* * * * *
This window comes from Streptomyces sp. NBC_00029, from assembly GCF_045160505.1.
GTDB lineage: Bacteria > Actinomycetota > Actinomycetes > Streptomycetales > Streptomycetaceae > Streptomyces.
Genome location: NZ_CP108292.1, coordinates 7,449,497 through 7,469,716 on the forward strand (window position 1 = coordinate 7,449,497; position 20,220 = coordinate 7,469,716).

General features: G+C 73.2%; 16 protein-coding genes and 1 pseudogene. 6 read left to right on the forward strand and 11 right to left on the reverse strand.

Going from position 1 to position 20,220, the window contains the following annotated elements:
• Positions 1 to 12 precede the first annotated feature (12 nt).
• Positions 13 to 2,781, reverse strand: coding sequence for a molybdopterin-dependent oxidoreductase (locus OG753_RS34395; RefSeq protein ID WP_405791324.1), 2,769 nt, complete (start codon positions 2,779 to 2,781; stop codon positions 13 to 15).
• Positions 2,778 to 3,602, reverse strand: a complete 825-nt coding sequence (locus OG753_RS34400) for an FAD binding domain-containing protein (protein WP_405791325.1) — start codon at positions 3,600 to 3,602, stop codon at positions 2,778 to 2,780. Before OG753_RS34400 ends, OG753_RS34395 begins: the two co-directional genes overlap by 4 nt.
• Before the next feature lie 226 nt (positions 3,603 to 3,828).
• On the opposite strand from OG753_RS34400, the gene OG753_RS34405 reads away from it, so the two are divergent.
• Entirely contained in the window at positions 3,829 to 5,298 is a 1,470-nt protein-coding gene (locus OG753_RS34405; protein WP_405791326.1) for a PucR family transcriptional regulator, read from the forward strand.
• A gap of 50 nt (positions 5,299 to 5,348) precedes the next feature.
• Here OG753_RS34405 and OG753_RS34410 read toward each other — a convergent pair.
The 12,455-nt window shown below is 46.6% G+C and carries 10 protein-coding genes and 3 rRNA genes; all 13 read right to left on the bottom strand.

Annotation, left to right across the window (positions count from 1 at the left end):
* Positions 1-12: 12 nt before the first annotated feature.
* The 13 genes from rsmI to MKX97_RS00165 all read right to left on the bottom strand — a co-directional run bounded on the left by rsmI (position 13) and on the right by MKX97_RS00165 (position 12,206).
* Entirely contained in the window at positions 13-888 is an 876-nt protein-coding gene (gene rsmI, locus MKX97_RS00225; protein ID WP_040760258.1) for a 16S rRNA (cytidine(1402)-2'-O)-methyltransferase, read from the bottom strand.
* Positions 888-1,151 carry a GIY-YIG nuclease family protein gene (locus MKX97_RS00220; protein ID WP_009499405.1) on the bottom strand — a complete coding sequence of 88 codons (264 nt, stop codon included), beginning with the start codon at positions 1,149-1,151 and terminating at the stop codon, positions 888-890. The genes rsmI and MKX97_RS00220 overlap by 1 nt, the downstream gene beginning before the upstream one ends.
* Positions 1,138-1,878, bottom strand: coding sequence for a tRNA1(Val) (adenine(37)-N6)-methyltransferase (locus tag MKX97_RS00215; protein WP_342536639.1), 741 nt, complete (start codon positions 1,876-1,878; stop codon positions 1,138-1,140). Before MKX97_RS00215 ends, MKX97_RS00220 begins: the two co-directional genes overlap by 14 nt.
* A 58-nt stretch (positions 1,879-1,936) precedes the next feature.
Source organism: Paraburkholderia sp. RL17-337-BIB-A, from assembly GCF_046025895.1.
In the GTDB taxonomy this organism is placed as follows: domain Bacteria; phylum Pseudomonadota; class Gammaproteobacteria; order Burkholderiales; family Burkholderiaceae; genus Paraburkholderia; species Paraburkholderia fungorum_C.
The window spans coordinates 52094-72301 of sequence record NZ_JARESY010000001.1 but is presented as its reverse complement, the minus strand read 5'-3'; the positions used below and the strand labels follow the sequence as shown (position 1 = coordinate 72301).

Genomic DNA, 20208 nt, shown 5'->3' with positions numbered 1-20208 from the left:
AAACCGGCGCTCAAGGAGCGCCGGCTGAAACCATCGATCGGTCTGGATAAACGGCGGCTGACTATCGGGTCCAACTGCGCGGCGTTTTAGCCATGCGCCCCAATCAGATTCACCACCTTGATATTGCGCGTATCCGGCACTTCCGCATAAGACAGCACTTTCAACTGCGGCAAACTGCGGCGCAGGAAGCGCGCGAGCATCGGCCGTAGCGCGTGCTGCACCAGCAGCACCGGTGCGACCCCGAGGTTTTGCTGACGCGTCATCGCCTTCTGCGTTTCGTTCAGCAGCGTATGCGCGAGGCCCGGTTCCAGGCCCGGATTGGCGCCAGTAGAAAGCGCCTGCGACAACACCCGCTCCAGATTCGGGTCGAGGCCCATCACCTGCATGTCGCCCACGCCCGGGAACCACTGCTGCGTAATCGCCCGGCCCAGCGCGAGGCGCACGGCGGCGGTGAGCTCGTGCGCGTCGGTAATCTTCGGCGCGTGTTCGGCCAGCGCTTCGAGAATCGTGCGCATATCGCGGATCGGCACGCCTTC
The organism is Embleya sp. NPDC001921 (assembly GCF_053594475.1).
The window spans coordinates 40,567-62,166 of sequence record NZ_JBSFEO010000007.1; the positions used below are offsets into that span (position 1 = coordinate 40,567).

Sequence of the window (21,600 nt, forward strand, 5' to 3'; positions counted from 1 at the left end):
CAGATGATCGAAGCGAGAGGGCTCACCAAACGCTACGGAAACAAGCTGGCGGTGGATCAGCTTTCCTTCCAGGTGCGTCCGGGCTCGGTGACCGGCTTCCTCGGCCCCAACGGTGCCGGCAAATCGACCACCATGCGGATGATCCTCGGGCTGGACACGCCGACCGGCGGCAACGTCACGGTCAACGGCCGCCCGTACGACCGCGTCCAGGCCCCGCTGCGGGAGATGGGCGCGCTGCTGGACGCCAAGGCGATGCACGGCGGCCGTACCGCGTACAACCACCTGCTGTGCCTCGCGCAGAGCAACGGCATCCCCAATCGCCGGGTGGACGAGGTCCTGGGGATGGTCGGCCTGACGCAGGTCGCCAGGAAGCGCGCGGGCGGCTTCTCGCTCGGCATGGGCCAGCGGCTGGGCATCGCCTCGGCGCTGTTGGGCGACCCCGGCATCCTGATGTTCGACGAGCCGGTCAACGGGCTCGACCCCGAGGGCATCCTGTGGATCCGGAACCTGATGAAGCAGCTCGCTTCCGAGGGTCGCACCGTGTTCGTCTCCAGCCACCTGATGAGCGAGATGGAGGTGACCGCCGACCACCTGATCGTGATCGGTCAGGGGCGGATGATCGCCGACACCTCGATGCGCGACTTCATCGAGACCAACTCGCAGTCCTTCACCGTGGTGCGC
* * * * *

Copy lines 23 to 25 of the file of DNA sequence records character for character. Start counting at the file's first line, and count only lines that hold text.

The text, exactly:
In the GTDB taxonomy this organism is placed as follows: domain Bacteria; phylum Pseudomonadota; class Gammaproteobacteria; order Burkholderiales; family Burkholderiaceae; genus Paraburkholderia; species Paraburkholderia fungorum_C.
The window spans coordinates 52094-72301 of sequence record NZ_JARESY010000001.1 but is presented as its reverse complement, the minus strand read 5'-3'; the positions used below and the strand labels follow the sequence as shown (position 1 = coordinate 72301).

Genomic DNA, 20208 nt, shown 5'->3' with positions numbered 1-20208 from the left: